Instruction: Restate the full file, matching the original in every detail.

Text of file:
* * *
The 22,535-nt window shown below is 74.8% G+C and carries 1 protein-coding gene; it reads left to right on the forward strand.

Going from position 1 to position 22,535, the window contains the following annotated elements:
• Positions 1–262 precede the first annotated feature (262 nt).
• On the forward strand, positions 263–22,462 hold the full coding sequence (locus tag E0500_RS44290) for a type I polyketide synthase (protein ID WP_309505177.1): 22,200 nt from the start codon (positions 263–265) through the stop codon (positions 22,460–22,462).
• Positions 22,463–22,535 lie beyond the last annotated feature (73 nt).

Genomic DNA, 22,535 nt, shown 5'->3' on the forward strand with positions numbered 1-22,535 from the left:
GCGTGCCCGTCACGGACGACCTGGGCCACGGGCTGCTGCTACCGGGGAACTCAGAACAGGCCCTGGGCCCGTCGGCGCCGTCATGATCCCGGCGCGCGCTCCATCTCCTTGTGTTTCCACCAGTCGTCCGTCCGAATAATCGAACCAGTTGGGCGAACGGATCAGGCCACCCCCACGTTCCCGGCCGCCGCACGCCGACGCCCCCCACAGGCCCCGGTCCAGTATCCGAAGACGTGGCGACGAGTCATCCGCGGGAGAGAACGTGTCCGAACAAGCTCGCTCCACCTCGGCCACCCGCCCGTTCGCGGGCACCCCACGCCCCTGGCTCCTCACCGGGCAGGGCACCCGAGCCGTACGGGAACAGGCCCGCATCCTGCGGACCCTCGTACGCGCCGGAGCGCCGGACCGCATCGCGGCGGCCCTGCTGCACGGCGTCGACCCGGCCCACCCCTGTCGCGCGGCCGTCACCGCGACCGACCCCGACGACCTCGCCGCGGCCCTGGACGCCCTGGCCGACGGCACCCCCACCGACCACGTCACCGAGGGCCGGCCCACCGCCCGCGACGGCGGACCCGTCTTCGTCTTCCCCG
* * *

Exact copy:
The 22,535-nt window shown below is 74.8% G+C and carries 1 protein-coding gene; it reads left to right on the forward strand.

Going from position 1 to position 22,535, the window contains the following annotated elements:
• Positions 1–262 precede the first annotated feature (262 nt).
• On the forward strand, positions 263–22,462 hold the full coding sequence (locus tag E0500_RS44290) for a type I polyketide synthase (protein ID WP_309505177.1): 22,200 nt from the start codon (positions 263–265) through the stop codon (positions 22,460–22,462).
• Positions 22,463–22,535 lie beyond the last annotated feature (73 nt).

Genomic DNA, 22,535 nt, shown 5'->3' on the forward strand with positions numbered 1-22,535 from the left:
GCGTGCCCGTCACGGACGACCTGGGCCACGGGCTGCTGCTACCGGGGAACTCAGAACAGGCCCTGGGCCCGTCGGCGCCGTCATGATCCCGGCGCGCGCTCCATCTCCTTGTGTTTCCACCAGTCGTCCGTCCGAATAATCGAACCAGTTGGGCGAACGGATCAGGCCACCCCCACGTTCCCGGCCGCCGCACGCCGACGCCCCCCACAGGCCCCGGTCCAGTATCCGAAGACGTGGCGACGAGTCATCCGCGGGAGAGAACGTGTCCGAACAAGCTCGCTCCACCTCGGCCACCCGCCCGTTCGCGGGCACCCCACGCCCCTGGCTCCTCACCGGGCAGGGCACCCGAGCCGTACGGGAACAGGCCCGCATCCTGCGGACCCTCGTACGCGCCGGAGCGCCGGACCGCATCGCGGCGGCCCTGCTGCACGGCGTCGACCCGGCCCACCCCTGTCGCGCGGCCGTCACCGCGACCGACCCCGACGACCTCGCCGCGGCCCTGGACGCCCTGGCCGACGGCACCCCCACCGACCACGTCACCGAGGGCCGGCCCACCGCCCGCGACGGCGGACCCGTCTTCGTCTTCCCCG